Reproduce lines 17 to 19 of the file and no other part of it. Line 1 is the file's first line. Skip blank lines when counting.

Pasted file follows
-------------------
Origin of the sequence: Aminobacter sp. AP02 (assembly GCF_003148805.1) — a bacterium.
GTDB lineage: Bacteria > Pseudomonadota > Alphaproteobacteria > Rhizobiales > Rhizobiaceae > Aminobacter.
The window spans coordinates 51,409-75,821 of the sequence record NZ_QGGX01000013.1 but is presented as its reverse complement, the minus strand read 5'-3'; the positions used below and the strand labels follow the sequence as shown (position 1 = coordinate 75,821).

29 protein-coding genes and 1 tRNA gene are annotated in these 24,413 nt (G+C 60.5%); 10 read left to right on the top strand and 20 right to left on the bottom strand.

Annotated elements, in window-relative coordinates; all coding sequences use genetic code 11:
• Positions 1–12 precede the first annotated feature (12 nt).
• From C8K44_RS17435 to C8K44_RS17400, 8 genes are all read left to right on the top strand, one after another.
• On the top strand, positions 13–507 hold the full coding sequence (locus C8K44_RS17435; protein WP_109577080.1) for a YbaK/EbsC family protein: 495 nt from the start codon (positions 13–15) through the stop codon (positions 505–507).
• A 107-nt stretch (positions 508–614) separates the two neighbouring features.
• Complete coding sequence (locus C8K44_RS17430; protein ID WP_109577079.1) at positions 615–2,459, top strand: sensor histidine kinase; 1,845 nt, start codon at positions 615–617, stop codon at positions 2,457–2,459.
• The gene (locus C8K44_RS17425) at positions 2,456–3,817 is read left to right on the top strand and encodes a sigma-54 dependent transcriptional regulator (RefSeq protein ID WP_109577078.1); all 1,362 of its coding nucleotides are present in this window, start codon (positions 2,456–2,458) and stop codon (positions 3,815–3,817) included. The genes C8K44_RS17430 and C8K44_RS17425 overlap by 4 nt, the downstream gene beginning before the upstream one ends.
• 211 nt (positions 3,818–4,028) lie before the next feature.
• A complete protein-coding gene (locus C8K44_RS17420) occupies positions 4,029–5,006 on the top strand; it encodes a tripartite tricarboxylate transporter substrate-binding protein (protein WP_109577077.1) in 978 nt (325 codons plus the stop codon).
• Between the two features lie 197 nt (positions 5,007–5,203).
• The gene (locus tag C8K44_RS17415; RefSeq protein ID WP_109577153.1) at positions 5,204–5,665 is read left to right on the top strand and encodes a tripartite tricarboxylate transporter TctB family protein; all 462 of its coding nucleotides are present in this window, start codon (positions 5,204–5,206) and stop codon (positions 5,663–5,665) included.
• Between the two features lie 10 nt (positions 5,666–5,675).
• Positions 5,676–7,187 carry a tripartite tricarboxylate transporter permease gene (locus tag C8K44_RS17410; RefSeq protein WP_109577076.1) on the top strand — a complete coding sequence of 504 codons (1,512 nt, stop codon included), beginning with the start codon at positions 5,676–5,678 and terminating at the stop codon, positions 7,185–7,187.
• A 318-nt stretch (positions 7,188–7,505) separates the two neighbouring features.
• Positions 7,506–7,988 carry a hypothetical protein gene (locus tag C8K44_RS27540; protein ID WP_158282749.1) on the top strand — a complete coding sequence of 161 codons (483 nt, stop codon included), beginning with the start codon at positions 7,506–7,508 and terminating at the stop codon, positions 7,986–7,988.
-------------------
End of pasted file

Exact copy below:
• Positions 5,676–7,187 carry a tripartite tricarboxylate transporter permease gene (locus tag C8K44_RS17410; RefSeq protein WP_109577076.1) on the top strand — a complete coding sequence of 504 codons (1,512 nt, stop codon included), beginning with the start codon at positions 5,676–5,678 and terminating at the stop codon, positions 7,185–7,187.
• A 318-nt stretch (positions 7,188–7,505) separates the two neighbouring features.
• Positions 7,506–7,988 carry a hypothetical protein gene (locus tag C8K44_RS27540; protein ID WP_158282749.1) on the top strand — a complete coding sequence of 161 codons (483 nt, stop codon included), beginning with the start codon at positions 7,506–7,508 and terminating at the stop codon, positions 7,986–7,988.